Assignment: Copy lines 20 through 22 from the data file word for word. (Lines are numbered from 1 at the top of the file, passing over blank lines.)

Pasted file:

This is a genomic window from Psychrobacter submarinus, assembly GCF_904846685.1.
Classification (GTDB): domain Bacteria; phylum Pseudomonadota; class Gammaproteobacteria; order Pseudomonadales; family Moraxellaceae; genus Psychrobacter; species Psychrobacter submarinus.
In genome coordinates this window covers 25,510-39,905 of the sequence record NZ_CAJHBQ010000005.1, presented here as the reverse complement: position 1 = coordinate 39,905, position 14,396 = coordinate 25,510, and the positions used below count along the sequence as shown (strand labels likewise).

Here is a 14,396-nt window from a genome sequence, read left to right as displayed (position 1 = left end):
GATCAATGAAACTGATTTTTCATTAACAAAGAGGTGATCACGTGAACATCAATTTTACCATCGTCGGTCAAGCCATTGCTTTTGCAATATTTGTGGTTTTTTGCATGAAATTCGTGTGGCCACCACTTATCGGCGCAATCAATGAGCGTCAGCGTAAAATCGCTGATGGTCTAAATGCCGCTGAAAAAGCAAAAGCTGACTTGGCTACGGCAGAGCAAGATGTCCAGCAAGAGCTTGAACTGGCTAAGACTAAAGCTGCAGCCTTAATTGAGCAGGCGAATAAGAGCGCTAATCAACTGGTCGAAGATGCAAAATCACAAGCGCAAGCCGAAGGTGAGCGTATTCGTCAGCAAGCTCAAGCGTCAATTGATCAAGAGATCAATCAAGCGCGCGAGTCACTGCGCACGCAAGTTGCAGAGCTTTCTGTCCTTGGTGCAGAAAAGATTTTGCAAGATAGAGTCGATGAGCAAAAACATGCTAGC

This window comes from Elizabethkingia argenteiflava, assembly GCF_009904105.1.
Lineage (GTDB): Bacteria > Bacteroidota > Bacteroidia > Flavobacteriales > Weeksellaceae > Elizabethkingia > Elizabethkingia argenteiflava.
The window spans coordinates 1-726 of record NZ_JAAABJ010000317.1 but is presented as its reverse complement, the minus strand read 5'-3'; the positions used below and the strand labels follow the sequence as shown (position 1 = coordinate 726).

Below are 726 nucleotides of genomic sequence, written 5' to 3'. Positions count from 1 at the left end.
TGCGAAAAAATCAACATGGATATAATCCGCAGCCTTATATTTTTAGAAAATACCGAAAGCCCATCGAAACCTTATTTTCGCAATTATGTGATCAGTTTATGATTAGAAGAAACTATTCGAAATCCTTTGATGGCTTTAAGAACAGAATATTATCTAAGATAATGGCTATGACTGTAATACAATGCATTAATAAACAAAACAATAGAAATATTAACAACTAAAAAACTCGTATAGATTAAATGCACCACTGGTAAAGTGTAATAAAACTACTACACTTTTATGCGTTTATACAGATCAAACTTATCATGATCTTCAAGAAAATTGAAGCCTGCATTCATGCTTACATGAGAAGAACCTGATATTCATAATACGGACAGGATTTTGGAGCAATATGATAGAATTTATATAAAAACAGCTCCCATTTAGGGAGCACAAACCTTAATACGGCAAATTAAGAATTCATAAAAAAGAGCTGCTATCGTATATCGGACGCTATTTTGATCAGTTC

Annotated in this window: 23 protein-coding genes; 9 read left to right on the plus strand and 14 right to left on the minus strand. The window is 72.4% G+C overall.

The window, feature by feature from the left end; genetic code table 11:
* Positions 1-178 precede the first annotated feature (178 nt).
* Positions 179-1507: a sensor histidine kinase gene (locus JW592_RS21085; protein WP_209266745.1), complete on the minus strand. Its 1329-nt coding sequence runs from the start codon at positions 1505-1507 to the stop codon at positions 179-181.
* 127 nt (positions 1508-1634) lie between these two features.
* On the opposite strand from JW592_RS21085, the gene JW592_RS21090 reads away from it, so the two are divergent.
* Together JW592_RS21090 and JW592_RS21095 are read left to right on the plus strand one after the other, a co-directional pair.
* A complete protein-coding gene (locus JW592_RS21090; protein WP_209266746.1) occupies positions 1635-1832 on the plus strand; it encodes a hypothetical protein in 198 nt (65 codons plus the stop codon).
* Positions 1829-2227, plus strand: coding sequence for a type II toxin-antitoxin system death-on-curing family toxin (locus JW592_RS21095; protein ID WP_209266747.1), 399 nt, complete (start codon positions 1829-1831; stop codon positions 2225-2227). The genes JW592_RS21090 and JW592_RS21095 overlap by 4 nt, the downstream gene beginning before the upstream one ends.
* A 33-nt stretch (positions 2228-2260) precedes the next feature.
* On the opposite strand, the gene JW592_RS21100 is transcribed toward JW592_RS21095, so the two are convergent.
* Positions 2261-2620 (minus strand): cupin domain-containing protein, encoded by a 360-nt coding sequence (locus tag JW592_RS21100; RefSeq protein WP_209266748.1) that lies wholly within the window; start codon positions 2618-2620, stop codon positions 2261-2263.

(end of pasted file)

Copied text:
* A 33-nt stretch (positions 2228-2260) precedes the next feature.
* On the opposite strand, the gene JW592_RS21100 is transcribed toward JW592_RS21095, so the two are convergent.
* Positions 2261-2620 (minus strand): cupin domain-containing protein, encoded by a 360-nt coding sequence (locus tag JW592_RS21100; RefSeq protein WP_209266748.1) that lies wholly within the window; start codon positions 2618-2620, stop codon positions 2261-2263.